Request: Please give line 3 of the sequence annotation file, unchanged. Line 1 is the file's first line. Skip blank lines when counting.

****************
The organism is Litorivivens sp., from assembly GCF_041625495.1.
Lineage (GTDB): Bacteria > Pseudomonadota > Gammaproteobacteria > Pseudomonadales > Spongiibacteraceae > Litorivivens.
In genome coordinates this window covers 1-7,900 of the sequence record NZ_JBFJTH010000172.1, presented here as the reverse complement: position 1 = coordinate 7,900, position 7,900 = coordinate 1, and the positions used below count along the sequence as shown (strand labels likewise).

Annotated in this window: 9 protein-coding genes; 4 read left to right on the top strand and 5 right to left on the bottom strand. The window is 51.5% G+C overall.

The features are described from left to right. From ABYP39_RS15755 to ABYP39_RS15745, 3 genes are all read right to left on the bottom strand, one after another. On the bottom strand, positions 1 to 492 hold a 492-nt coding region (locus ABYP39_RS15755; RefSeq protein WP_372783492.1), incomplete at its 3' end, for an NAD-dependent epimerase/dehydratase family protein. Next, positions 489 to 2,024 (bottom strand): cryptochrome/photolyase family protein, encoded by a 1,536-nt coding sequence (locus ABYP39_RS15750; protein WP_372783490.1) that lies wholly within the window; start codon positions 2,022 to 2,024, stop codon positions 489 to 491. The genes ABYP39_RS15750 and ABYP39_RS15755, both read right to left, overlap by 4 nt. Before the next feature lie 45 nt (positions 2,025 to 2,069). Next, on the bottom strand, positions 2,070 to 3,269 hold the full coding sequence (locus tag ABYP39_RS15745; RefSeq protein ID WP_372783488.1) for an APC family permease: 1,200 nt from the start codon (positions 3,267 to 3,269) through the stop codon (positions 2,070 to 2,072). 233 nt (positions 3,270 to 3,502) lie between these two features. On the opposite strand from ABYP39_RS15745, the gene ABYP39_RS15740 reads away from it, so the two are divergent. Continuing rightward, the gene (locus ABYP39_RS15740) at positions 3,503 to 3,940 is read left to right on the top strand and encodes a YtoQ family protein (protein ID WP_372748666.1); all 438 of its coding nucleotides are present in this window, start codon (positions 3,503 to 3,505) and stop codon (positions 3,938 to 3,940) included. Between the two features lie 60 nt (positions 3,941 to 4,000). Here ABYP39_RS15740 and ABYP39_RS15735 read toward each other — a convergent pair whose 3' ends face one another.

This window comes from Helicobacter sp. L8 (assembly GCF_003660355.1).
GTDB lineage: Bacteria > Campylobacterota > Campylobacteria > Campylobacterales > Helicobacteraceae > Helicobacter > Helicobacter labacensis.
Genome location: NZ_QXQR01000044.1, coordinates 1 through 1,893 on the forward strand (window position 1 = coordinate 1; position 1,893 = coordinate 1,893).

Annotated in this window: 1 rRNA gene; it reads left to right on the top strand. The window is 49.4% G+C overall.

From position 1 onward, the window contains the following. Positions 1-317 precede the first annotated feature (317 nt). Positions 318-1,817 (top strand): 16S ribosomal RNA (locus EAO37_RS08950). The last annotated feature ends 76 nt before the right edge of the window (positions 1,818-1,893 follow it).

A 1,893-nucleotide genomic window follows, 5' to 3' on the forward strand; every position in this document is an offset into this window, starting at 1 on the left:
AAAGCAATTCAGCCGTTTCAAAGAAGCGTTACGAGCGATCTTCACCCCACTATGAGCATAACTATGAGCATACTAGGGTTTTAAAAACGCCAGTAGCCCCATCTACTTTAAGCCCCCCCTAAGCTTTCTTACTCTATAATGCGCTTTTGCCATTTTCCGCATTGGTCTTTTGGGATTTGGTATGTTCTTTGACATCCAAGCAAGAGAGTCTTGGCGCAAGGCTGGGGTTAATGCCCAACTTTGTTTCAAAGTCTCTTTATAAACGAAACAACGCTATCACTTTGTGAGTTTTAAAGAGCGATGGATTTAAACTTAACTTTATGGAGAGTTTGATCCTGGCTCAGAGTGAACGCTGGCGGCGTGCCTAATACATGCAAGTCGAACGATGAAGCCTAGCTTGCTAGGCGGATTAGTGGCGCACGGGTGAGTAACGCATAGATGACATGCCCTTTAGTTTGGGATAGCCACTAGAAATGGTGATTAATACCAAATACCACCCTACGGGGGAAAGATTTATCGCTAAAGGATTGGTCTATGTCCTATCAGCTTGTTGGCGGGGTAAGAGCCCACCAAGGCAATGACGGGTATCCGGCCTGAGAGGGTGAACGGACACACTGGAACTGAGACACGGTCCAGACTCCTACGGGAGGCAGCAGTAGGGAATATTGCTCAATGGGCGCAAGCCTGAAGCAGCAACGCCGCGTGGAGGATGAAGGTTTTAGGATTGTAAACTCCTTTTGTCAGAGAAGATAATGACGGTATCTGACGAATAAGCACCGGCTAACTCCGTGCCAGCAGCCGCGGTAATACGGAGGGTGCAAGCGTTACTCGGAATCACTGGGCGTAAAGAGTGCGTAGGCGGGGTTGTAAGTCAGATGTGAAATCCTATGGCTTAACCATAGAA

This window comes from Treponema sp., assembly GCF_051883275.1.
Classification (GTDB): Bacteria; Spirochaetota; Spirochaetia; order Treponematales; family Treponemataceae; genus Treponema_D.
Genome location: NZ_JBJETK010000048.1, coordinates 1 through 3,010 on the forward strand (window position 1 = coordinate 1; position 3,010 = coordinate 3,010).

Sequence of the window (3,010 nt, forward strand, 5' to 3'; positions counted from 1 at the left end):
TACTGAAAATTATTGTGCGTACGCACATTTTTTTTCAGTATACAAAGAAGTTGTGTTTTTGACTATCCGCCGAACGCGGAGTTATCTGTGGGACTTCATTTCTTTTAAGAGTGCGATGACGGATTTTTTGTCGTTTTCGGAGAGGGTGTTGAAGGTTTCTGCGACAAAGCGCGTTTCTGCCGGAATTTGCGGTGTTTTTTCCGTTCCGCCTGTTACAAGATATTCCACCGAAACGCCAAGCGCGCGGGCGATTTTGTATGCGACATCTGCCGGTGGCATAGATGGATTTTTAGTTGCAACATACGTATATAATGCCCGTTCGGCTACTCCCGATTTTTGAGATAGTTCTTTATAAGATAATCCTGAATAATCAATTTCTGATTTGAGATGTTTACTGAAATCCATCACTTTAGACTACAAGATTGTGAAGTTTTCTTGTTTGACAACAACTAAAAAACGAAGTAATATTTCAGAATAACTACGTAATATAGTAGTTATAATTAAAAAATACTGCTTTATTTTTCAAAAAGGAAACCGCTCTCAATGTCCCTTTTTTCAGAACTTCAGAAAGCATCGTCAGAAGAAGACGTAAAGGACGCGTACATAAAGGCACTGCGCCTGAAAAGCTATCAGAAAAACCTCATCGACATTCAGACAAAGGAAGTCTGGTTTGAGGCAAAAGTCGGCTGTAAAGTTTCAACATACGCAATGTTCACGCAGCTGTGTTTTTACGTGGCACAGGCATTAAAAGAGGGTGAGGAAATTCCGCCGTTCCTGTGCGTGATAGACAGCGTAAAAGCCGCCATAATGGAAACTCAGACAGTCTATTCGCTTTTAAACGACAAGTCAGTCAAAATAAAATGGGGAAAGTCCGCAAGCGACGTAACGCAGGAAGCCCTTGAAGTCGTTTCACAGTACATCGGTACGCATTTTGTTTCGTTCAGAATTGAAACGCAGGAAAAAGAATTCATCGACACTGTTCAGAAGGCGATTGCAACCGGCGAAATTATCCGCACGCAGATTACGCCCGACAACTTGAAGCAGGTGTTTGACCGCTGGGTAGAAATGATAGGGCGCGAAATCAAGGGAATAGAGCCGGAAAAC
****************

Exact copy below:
In genome coordinates this window covers 1-7,900 of the sequence record NZ_JBFJTH010000172.1, presented here as the reverse complement: position 1 = coordinate 7,900, position 7,900 = coordinate 1, and the positions used below count along the sequence as shown (strand labels likewise).